The Office of Federal Contract Compliance Programs under the Trump Administration issued an opinion letter in response to a specific employer’s request for clarification on the scope of workplace legal protections for religious liberty. The letter, however, provides guidance to federal contractors generally on this issue – pending further action by the Biden Administration. For more, click here.

Fifth Circuit Provides Framework for Assessing Propriety of FLSA Collective Actions

Noting that courts “apply ad hoc tests of assorted rigor in assessing whether potential members are ‘similarly situated’” for purposes of establishing a wage-claim collective action under the Fair Labor Standards Act, the U.S. Court of Appeals for the Fifth Circuit has articulated a “workable, gatekeeping” framework to be applied at the outset of litigation. For more, click here.

“Building for the Future” Is Not Necessarily Age Discrimination

Noting that “[c]onduct that, standing alone, may raise questions about discrimination may turn out to be innocuous when viewed in context,” the U.S. Court of Appeals for the Seventh Circuit rejected a doctor’s failure to hire claim under the Age Discrimination in Employment Act, despite an interviewer’s note that the doctor was “at end of career.” For more, click here.

Courts Are Divided on Whether Employers and Employees Can Contractually Agree to Shorter Limitations Periods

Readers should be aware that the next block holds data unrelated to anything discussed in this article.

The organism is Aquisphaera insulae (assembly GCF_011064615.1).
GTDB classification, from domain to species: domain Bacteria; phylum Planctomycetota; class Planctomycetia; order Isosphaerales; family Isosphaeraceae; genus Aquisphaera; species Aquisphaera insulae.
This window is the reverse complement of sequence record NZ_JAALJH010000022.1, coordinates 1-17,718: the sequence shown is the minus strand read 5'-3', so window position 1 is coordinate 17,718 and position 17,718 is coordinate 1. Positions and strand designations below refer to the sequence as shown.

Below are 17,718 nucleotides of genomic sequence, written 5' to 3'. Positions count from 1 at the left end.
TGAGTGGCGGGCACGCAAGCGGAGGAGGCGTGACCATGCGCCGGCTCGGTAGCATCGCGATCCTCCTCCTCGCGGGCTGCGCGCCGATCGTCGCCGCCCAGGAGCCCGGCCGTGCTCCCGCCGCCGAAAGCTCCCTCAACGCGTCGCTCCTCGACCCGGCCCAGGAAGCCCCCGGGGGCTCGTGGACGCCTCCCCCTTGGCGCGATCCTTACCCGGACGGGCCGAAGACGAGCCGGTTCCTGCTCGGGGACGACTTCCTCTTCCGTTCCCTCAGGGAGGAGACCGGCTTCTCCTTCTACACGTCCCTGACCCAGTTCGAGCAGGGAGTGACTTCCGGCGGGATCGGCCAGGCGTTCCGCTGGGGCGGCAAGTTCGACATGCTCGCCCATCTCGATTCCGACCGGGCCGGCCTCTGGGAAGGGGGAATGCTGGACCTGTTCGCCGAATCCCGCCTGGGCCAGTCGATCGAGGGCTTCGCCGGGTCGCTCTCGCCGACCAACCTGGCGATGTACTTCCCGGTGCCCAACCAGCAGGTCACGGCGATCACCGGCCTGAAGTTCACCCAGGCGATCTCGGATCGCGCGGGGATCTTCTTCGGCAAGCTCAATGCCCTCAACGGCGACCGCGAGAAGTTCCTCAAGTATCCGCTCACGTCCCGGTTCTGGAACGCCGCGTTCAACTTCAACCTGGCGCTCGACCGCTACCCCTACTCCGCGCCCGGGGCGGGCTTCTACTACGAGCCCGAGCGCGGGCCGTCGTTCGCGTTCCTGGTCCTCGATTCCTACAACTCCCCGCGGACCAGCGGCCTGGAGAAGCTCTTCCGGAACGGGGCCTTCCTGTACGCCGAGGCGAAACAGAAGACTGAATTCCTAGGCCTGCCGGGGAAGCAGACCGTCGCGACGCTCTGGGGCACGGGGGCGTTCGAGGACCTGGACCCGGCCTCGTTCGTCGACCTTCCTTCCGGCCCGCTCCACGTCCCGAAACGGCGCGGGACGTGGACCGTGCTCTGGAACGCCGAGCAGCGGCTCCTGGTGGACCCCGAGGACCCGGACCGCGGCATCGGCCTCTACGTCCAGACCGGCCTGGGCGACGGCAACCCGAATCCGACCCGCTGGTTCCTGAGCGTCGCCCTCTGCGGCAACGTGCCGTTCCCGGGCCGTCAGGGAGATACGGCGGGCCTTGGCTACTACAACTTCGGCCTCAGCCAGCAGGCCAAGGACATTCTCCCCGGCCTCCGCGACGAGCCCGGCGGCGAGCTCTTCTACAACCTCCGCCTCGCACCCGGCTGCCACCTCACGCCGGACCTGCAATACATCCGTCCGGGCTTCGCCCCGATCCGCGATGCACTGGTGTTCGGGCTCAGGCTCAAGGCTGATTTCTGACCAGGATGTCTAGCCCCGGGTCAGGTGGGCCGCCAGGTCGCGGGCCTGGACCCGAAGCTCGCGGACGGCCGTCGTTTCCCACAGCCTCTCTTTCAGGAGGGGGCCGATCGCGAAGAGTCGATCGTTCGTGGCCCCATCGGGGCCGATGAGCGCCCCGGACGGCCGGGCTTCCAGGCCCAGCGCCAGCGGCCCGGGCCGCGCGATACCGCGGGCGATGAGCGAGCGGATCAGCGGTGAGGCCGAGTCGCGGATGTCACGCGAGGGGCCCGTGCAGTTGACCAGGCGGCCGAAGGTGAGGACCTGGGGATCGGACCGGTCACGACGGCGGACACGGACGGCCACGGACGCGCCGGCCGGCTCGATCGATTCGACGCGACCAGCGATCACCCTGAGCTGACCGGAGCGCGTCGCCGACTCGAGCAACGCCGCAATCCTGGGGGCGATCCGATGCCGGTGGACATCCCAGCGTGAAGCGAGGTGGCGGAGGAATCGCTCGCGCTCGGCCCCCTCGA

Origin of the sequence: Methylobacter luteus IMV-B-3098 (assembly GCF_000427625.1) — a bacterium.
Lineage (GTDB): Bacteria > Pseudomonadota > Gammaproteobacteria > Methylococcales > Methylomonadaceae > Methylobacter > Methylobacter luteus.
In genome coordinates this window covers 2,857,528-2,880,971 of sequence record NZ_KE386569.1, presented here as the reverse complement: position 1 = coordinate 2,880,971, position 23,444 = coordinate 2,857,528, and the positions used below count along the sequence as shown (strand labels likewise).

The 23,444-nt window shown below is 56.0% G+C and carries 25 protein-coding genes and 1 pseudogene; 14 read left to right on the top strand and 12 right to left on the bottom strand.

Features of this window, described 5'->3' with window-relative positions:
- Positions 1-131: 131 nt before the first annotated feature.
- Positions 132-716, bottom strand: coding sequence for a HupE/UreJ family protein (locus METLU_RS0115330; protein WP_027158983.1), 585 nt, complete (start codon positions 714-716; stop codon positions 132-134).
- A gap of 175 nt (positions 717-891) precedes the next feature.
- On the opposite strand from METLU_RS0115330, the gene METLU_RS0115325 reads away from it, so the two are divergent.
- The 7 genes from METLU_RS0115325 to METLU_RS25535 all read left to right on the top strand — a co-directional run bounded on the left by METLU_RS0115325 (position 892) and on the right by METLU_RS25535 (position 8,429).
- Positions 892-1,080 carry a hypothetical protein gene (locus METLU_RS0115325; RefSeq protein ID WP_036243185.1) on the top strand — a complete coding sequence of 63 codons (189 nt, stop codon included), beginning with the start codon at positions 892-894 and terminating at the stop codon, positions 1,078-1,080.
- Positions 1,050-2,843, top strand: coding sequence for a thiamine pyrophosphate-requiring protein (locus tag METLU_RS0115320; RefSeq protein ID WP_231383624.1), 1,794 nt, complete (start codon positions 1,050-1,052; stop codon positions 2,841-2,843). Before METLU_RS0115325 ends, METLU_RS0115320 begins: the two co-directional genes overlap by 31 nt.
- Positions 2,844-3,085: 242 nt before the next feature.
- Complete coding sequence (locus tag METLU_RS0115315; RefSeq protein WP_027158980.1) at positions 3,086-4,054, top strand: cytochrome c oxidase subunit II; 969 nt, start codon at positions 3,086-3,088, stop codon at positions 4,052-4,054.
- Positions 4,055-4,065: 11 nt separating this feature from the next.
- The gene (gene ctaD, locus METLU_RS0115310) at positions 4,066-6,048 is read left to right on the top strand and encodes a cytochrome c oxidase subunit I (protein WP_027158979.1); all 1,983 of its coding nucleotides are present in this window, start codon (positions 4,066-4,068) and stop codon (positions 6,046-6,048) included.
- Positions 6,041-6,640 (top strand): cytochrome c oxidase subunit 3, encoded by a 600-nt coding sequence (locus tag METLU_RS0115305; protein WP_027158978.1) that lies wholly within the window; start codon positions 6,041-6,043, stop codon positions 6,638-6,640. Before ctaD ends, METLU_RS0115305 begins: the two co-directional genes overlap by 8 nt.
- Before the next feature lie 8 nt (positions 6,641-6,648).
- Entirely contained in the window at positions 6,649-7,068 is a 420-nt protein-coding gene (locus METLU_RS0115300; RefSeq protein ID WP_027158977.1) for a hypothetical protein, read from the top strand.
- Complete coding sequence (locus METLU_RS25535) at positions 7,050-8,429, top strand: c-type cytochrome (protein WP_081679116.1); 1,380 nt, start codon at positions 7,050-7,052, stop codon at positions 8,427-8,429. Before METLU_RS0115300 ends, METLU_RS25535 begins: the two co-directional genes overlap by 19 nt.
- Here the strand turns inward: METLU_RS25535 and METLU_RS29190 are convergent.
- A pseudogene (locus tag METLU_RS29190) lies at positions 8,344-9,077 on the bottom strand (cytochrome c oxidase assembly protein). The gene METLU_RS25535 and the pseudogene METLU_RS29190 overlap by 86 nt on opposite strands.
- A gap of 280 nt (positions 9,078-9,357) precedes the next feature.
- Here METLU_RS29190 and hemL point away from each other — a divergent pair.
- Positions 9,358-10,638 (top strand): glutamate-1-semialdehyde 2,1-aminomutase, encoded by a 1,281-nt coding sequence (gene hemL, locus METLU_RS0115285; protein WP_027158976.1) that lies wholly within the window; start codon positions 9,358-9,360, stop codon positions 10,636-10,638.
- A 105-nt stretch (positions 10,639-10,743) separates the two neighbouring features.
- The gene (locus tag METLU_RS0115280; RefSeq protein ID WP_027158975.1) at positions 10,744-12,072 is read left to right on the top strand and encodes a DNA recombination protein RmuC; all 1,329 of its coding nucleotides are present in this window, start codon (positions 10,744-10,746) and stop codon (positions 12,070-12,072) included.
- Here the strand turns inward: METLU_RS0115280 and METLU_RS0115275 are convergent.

Last month, as we discussed in our December 2020 E-Update, the U.S. Court of Appeals for the Fourth Circuit issued a case holding that employers and employees can contractually agree to shorten the statute of limitations (i.e. the time within which a claim must be filed) for statutory employment claims, such as discrimination. But this month, the Sixth Circuit reached the opposite conclusion. For more, click here.

Court Condemns Employer’s Attempt to Place the Burden of Responding to Customer Harassment on the Employee

A recent case provides a good reminder to employers that their response to an employee’s complaint of harassment must be prompt as well as effective – and that directing the employee to address the harasser herself is not appropriate. For more, click here.

D.C. Bans (Almost All) Non-Compete Agreements

The District of Columbia will soon impose what is arguably the most sweeping non-compete ban in the country. With a few limited exceptions, the Ban on Non-Compete Agreements Amendment Act of 2020 (“the Act”) prohibits the use of non-competition agreements across all income levels both during and after employment. For more, click here.

Worker Recall and Retention Mandates Imposed on D.C. Hospitality, Retail, and Service Contractor Employers

Like Baltimore City’s law that was passed last month, as discussed in our December 2020 E-Update, the District of Columbia City Council passed a law that imposes reinstatement and retention obligations on certain hospitality employers, as well as retail employers and service contractors. For more, click here.

TOP TIP: No, You May Not Pay Her Less Because Her Husband Works!

In Kellogg v. Ball State Univ., the school articulated several non-discriminatory reasons for why the female teacher was paid less than male counterparts, such as salary compression and qualification differences. Crediting these reasons, the district court threw out the claims on summary judgment, and the teacher appealed.   For more, click here.